I'd already been thinking a lot about George Martin. I've spent the last year writing a book about the songs that changed the lives of musicians, and in the introductory chapter I offer my own selection. "A Day in the Life," by The Beatles, changed the way I think about music. It's a song George Martin, who died on Tuesday at the age of 90, had a clear hand in.

Max Jury, 'Numb'

Mar 8, 2016

There are nine spare, simple songs on Julien Baker's debut album, Sprained Ankle, and every one of them is sad. In fact, she came to the Tiny Desk with an untitled new one — since given the name "Funeral Pyre" — and she appropriately introduced it as "Sad Song #11." But Baker's shimmering electric-guitar picking, the purity of her voice and the yearning way she sings make each of her songs lovely and memorable rather than merely somber.

"'One More' is in your face. It's raw." Those words from Jasmyn Burke are plainspoken and true. Her band Weaves was my No. 1 discovery at CMJ 2015, quirky, loud and mysterious, four amazing and downright fascinating players. "One More" is the first song off their very first album. The Toronto-based band has worked on its upcoming debut for the last two years, almost as long as the musicians have been playing together.

Can two crushed hearts breath life into a desolate, dreary waterpark in the Mojave Desert? If they're PWR BTTM, armed with confetti cannons, glitter and a blasting rock song of lost love, the answer is: Of course they can.

These four musicians made their first record together a decade ago, but for many of us, 2016 will be the year Lake Street Dive becomes a household name. The appeal of this band of New England Conservatory friends lies in their warmth in harmony and comfortably styled songs — sometimes tilting toward soul, often rocking danceably on a new collection of songs called Side Pony.

Artists shine given restrictions and limitations. Subtlety and nuance are more easily found in minimalism than excess. That's the beauty of Brushy One String, whose sound is made by one big fat E-string and a voice so rich and full, all it wants is a bit of rhythmic and melodic underpinning.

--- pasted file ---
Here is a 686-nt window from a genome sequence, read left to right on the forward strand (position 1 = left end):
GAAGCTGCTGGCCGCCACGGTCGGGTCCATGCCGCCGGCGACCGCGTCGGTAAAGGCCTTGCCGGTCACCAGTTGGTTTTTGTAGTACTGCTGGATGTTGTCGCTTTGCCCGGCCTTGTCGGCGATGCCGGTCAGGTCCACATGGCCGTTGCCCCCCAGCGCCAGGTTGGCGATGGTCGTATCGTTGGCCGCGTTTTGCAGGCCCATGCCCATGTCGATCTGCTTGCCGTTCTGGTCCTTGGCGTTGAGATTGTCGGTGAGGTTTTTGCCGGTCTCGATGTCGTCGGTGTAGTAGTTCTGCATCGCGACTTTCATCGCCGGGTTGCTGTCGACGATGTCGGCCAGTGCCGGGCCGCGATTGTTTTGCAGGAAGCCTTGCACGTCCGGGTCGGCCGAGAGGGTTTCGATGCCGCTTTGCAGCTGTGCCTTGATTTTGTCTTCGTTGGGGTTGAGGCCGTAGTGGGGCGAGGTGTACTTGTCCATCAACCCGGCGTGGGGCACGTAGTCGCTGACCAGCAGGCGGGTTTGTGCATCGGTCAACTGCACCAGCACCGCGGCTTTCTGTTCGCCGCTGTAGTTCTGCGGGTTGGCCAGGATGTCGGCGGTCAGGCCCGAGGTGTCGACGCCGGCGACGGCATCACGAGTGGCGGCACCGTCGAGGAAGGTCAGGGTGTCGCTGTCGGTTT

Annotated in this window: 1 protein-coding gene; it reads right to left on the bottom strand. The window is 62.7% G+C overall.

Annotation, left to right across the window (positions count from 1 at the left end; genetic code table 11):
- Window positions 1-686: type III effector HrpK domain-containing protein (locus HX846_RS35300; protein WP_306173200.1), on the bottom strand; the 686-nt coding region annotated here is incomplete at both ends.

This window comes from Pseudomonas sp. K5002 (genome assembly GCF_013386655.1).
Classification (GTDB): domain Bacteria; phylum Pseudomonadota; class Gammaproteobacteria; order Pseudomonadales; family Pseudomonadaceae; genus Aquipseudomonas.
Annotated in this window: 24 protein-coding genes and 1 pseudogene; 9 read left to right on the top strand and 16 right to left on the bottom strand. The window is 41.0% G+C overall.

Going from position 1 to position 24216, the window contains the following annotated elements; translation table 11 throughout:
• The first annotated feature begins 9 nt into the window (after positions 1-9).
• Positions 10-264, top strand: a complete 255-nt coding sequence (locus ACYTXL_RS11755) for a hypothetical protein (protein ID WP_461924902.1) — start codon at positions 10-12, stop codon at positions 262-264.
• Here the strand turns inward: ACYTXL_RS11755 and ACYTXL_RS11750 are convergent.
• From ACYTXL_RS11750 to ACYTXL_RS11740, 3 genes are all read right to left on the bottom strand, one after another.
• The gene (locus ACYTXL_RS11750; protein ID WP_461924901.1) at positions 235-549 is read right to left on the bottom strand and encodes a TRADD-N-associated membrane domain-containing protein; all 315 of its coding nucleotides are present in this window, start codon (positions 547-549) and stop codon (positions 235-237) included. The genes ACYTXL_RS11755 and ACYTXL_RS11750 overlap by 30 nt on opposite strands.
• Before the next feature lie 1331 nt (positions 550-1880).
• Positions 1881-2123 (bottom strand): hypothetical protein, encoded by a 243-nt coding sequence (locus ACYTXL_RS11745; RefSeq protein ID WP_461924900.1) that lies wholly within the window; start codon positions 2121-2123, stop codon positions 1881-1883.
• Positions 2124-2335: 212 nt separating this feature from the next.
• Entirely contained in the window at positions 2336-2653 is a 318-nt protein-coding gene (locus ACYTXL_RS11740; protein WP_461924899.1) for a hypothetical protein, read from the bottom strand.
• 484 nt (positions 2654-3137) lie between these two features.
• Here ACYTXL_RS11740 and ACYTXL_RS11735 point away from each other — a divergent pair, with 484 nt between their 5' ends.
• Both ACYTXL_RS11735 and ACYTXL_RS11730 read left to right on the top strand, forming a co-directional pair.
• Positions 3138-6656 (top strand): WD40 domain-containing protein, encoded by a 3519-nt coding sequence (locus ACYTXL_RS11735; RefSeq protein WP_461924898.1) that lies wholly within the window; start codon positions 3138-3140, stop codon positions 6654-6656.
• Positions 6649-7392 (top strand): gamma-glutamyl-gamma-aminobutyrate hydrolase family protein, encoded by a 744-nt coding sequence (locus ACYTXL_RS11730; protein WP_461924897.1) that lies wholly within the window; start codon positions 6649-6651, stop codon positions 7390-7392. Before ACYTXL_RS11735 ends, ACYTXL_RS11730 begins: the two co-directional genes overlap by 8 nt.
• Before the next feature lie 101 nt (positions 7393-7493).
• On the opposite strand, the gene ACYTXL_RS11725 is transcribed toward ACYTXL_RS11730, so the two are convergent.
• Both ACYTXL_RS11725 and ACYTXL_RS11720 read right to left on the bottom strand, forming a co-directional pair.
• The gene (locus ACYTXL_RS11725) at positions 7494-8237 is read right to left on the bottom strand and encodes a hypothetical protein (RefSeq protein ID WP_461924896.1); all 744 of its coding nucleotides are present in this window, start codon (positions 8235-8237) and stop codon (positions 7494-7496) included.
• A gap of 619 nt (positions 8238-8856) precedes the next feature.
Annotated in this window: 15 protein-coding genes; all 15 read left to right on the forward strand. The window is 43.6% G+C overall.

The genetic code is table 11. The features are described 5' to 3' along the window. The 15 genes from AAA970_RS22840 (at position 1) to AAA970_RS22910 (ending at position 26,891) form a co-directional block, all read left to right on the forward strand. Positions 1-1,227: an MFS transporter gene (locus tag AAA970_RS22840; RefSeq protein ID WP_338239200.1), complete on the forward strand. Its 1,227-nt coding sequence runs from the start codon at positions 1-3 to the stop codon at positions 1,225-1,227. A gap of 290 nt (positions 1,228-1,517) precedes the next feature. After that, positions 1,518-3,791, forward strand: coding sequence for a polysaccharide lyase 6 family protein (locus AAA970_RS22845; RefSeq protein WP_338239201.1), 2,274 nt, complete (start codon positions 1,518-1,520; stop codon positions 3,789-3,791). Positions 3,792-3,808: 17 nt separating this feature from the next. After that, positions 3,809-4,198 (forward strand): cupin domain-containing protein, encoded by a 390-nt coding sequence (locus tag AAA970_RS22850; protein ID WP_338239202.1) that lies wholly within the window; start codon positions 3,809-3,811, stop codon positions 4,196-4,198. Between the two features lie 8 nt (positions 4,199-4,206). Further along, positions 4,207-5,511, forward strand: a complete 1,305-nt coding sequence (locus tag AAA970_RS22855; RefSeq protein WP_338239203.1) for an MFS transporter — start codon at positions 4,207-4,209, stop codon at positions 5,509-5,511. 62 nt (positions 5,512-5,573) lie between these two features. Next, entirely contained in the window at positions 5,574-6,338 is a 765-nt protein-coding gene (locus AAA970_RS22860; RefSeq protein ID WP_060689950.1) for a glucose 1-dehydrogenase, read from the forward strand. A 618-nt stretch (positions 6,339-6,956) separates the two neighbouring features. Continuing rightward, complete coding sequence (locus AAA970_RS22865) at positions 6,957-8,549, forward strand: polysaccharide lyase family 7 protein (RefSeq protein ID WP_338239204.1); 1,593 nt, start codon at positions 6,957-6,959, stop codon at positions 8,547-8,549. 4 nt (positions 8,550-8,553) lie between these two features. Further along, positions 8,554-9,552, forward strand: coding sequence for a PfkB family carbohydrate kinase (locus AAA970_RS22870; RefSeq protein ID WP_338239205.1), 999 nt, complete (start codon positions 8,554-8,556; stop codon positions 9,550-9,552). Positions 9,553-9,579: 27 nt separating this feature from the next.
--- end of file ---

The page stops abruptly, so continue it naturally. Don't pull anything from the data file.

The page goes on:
Miya Folick, 'Oceans'

Feb 25, 2016

On this week's All Songs Considered, hosts Bob Boilen and Robin Hilton share songs from a trio of bands on the verge of releasing breakthrough albums. Bob starts the show strong with a jaw-dropping new song from Car Seat Headrest called "Vincent," which we also featured as a First Watch.

Wilco: Tiny Desk Concert

Feb 23, 2016

Thousands of bands have made strong debuts, and many of those have made good second and third records — it's harder, but not unusual. It's truly rare to make your 10th album exciting and relevant more than 20 years on. For all that, I'd say Wilco is an American legend.

You're about to listen to a song from what is likely to be my No. 1 album of 2016. I haven't felt this way about a guitar-based rock record since I heard Courtney Barnett's debut last year.

Martin Atkins knows many of the secrets of life, especially band life. He's played in Public Image Ltd, Nine Inch Nails, Pigface, Killing Joke and more. These days, after a life of touring nightmares and general music business foolery, he writes and teaches about music in Chicago and he's distilled his knowledge of life into bits of wisdom.

There is new music from Quilt and that makes me happy. The band's third album, which is out next week on Feb. 26, is called Plaza, and its winsome, wandering electric folk thrills my late-1960s soul. The songs on Plaza, a combination of brand new material and newly invigorated older tunes, often revolve around place and family. We asked Anna Fox Rochinski (vocals/guitars), Shane Butler (vocals/guitars) and John Andrews (drums/vocals) to tell us how they were made.

Note: NPR's First Listen audio comes down after the album is released. However, you can still listen with the Spotify playlist at the bottom of the page.

Watching Ben Folds perform his songs on piano at the Tiny Desk, there seems to be a direct line between thought and expression, except perhaps when he stumbles or forgets a line or two. Folds has a knack for plainspoken, smartly crafted words that sometimes sting and always seem to speak the truth — like these words from "Phone In A Pool":

Seems what's been good for the music

Hasn't always been so good for the life

For a singer who's sought privacy in the parking lot of a Target so he could record vocals in the backseat of his car, Will Toledo hasn't been shy about sharing his work. By age 23, he'd already released a dozen albums. Toledo, who records under the name Car Seat Headrest, is prolific but never conventional.

"These are just the strongest melodies and the strongest ideas that occurred to me over a three to four year period, distilled."